Outdoors: Seeing red

Sep 30, 2020

How many actors and dancers are bugged when they have to wear rouge?

What if they knew that, in many cases, they were smearing crushed insects on their faces? Would they see red?

Any makeup listing "carmine" as an ingredient is made from crushed insects called cochineal. 

The actual cochineal insect is puny, similar to a mealy bug. They live on the juices from prickly pear cactus.

In areas of Mexico, Bolivia and Peru, the insects are raised and harvested.

During the 16th century, when the conquistadors began their exploitation of Latin America, cochineal dye was among the valuable treasures sent back to Europe. 

The visual arts were changed forever.

Michelangelo was among the first artists to use carmine, which he did in his vividly colored paintings.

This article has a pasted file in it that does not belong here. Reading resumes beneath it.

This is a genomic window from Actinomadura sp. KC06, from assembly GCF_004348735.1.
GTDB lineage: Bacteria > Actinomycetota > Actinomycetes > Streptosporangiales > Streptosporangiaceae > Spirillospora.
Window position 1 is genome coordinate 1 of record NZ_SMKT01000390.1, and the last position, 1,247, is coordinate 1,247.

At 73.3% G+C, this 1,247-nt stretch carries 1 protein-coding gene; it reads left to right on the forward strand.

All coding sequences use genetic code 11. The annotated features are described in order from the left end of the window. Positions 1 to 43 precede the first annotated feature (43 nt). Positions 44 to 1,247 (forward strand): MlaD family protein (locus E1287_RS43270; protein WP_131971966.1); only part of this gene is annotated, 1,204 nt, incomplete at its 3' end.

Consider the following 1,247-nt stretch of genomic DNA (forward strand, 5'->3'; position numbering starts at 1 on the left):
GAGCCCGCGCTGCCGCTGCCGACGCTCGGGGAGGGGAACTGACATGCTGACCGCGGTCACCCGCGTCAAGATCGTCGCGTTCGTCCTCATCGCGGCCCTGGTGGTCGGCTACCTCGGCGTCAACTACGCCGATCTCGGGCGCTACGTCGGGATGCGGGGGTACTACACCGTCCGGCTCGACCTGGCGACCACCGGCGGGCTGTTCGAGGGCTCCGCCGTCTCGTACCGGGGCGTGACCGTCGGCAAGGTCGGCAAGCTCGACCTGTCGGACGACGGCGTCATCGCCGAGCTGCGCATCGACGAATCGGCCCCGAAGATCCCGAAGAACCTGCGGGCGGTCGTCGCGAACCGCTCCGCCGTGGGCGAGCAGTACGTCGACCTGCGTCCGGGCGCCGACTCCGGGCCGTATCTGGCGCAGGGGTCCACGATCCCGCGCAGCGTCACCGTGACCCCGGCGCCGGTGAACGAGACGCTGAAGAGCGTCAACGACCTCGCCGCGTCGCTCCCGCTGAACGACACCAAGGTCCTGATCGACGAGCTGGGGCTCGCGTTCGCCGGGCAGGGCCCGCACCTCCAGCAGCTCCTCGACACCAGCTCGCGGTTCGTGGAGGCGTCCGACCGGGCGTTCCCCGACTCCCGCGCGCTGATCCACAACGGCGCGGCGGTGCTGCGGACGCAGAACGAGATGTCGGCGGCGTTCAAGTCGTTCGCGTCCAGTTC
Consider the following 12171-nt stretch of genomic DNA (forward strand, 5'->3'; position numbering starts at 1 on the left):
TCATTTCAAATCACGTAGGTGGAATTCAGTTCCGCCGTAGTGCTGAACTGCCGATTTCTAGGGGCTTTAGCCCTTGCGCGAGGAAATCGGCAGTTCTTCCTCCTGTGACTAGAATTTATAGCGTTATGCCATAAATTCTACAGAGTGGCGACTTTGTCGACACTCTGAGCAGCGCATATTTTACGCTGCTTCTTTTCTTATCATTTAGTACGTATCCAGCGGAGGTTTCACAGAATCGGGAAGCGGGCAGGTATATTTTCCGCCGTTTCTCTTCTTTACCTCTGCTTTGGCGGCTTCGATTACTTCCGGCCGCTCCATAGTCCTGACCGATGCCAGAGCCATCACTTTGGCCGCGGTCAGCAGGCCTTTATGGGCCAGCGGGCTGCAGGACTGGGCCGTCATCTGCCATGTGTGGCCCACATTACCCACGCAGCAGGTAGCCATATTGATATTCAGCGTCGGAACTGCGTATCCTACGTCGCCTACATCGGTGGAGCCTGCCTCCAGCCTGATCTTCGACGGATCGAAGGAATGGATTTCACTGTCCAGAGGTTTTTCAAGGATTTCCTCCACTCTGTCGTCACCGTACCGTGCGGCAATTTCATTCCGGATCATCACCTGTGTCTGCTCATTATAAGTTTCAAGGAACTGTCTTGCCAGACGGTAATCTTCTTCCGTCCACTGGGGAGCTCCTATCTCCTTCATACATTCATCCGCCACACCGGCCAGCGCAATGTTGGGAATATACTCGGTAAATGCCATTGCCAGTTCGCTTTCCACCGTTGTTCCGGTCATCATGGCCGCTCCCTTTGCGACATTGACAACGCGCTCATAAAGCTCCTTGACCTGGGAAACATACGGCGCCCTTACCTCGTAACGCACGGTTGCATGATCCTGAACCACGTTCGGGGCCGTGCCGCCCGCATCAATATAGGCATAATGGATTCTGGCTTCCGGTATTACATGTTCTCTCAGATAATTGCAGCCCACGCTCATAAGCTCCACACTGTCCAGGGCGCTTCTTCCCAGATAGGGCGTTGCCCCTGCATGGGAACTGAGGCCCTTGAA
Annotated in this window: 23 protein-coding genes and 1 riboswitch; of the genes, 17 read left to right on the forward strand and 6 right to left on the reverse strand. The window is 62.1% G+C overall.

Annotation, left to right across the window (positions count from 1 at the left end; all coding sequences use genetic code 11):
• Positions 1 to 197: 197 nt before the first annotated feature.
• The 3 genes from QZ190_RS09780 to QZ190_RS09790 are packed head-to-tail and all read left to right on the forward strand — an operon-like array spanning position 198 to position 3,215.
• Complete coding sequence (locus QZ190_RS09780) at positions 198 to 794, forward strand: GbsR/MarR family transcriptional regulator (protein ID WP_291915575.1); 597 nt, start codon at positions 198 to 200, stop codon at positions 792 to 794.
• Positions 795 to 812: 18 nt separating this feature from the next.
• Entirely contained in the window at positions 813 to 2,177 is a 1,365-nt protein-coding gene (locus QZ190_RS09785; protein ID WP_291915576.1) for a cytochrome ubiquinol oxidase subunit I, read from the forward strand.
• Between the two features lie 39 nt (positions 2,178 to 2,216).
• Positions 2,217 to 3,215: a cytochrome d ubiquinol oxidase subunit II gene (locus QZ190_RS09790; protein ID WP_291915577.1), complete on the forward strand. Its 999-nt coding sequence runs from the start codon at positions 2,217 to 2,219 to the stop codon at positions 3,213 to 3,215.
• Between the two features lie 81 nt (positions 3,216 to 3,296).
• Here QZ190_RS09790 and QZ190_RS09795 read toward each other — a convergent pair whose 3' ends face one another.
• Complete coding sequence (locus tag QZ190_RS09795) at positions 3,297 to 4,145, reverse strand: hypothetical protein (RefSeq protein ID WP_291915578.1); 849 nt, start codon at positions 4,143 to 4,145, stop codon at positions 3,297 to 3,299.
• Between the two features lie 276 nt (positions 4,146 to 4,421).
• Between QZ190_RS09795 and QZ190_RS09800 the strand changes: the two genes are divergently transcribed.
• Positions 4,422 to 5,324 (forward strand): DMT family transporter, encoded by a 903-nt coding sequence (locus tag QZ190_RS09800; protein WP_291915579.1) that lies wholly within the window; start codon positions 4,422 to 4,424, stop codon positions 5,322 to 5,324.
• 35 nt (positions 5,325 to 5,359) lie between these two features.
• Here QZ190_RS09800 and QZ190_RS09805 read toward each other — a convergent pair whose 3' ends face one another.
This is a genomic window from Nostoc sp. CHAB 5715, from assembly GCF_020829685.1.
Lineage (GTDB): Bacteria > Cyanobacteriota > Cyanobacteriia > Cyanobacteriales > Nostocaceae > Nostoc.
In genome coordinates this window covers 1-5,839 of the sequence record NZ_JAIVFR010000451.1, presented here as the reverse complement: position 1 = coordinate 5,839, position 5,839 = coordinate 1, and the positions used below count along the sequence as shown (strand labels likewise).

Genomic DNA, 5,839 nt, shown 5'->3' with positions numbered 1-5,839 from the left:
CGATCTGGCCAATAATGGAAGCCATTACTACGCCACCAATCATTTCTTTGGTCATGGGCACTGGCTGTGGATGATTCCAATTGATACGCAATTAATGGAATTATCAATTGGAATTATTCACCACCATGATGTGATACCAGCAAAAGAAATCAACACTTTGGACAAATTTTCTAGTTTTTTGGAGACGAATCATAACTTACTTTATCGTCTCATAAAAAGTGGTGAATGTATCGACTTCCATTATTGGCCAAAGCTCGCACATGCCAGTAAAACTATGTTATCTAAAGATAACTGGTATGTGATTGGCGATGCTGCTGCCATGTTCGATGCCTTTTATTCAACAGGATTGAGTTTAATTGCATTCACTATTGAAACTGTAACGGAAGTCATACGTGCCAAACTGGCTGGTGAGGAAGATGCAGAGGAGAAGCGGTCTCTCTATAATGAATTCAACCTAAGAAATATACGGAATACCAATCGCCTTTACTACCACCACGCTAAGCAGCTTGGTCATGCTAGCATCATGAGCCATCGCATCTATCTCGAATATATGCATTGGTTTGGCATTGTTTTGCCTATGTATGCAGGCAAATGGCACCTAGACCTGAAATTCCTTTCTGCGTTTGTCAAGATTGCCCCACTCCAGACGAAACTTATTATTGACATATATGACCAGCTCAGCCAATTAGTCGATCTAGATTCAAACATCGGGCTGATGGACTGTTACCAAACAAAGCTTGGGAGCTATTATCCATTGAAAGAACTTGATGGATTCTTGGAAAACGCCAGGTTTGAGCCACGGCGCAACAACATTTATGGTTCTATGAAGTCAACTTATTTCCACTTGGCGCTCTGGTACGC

Fiber artists changes fashion with scarlet dyes. Catholic Cardinals wore robes colored with cochineal. British soldiers becamse Redcoats. Iranians used carmine for carpets.

Cakes, candies and Maraschino cherries were colored with cochineal, at least until 1875, when synthetic dyes were invented.

Some foods still are, though.

Carmine is the only natural red food coloring authorized by the Food and Drug Administration.

The food industry fought adding the words "insect-derived" to lables, but if an ingredient list includes "carmine" or "cochineal," please don't let it bug you.